Internet Access For Workers
A US union has convinced the Ford Motor Co. to offer its 350,000 workers worldwide, a home computer, colour printer and Internet access, for $5 a month. John Howard reports.
Beginning in April, the offer is one of the largest efforts by a company to equip its workers with computers.
"This program keeps Ford Motor Company and our worldwide team at the leading edge of e-business technology and skills," said Ford president and CEO, Jac Nasser.
The deal, coordinated by PeoplePC Inc. requires monthly payments of $5 for three years or just $180 total.
Hewlett-Packard will build the computers and printers while Internet access will be provided by UUNET, an MCI WorldCom company.
Ford employees will not have to pay the shipping costs and the taxes that regular customers pick up. And they will be able to upgrade with things like CD recorders and DVD drives at their own expense.
United Auto Workers president, Stephen Yokich, said the idea of giving workers computers had been raised during negotiations for a new labour contract last year.
"It's something we talked about at the bargaining table and it's something that we worked hard on," Yokich said.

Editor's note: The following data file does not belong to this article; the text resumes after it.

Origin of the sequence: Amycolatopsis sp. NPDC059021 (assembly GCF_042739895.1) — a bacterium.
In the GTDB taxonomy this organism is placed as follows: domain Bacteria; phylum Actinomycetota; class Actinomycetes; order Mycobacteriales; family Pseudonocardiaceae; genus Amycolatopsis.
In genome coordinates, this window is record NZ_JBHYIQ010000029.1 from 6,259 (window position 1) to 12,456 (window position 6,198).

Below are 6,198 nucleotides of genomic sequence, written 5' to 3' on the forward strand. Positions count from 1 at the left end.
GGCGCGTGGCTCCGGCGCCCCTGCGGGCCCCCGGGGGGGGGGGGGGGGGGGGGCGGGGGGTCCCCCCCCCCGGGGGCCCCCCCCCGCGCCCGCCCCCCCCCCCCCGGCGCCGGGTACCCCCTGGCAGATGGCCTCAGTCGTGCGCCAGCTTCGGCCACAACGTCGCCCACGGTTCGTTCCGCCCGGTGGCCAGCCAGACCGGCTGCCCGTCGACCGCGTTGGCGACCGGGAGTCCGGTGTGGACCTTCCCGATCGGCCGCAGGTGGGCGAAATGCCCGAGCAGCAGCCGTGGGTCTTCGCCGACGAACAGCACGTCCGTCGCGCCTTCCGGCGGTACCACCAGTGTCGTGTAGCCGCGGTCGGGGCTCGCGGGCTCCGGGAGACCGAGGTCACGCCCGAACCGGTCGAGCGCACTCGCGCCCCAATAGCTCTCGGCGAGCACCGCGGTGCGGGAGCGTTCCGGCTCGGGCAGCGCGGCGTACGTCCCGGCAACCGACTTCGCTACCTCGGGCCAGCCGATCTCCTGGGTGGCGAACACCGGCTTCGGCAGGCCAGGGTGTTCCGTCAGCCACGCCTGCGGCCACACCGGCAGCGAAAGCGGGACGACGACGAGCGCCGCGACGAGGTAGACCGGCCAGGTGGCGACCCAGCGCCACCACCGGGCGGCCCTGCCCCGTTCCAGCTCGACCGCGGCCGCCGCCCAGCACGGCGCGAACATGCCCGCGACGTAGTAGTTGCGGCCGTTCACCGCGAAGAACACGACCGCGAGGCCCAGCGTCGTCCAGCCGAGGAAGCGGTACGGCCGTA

The union represents about 100,000 Ford workers in the US. Ford has about 100,000 salaried employees worldwide, and another 150,000 hourly employees outside the US.
"All our people are very excited about it," Ford worker Mike McCain said. "This will include everybody. The have-nots will be a little more equal than the haves."
The union believes other car makers are likely to follow Ford's lead.
Meanwhile, President Clinton wants to expand computer access to low income families and has proposed a $2 billion plan to help low-income families gain access to computers and the world wide web.
"It would be tragic if this instrument that has done more to break down barriers between people than anything in all of human history built a new wall because not everybody had access to it," Clinton said.
" Our big goal should be to make connection to the Internet as common as connection to telephone is today." he said.
President Clinton's plan has widespread political support and will succeed on that basis.